Nodular cast iron (ductile iron for short) is the 50th century A kind of high strength cast iron developed in the S. after spheroidizing and inoculation, carbon atoms precipitate in the form of spheroidal graphite and are evenly distributed in the middle of ferrite structure (Fig. 1), which can effectively improve the mechanical properties of cast iron, especially the plasticity and toughness of collective structure, so as to obtain higher strength than carbon steel.
In recent years, with the improvement of production automation, the application of ductile iron has been developed rapidly, which plays an important role in the field of automobile industry. It is mainly used to manufacture automobile engine, gearbox and chassis related parts.
Nodular cast iron is “paste” solidified. Compared with gray cast iron, the eutectic solidification temperature range is wide, the number of eutectic clusters is more, and the solidification expansion pressure is higher. The composition of nodular cast iron is near the eutectic point, and its solidification characteristics are determined by the way of eutectic growth. During eutectic crystallization, the Mg content in the eutectic phase is higher than that in the eutectic phase As a result of element spheroidization, the core of graphite ball grows to a certain size in liquid phase and is surrounded by austenite. The free carbon atoms can only diffuse through austenite to make graphite grow. As a result, the growth rate is slow. Besides the existing eutectic head, the completion of eutectic reaction also depends on the precipitation of new crystal nucleus. Therefore, the eutectic transformation is in a wide temperature range and castings The results show that the solid and liquid phases coexist in a wide section for a long time.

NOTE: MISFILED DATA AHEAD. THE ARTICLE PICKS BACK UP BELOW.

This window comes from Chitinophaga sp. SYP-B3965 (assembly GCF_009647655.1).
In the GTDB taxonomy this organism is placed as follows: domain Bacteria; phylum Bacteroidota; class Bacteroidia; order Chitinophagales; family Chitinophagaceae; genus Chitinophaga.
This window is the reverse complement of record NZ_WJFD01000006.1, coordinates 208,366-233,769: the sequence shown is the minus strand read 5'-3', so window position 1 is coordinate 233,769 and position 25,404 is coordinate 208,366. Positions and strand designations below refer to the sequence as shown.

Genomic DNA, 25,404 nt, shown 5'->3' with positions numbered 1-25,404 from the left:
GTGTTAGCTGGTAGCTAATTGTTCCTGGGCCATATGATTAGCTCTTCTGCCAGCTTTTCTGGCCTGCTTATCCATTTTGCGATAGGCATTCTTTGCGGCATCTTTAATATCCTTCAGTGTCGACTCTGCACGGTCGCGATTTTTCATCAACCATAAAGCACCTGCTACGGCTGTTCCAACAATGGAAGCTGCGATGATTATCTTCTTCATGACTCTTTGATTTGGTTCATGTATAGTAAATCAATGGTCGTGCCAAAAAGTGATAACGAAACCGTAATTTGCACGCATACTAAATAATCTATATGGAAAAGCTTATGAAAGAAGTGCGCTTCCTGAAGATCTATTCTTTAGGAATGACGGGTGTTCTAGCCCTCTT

Because the specific volume of graphite is greater than that of molten iron, with the increasing and growing of graphite balls, the volume of graphite balls expands due to the release of solidification latent heat. The graphite grows under the enclosure of austenite shell. After the austenite shells contact each other, the volume expansion caused by graphite growth is hindered, and the final expansion force will be transferred to the surface of casting, resulting in volume change.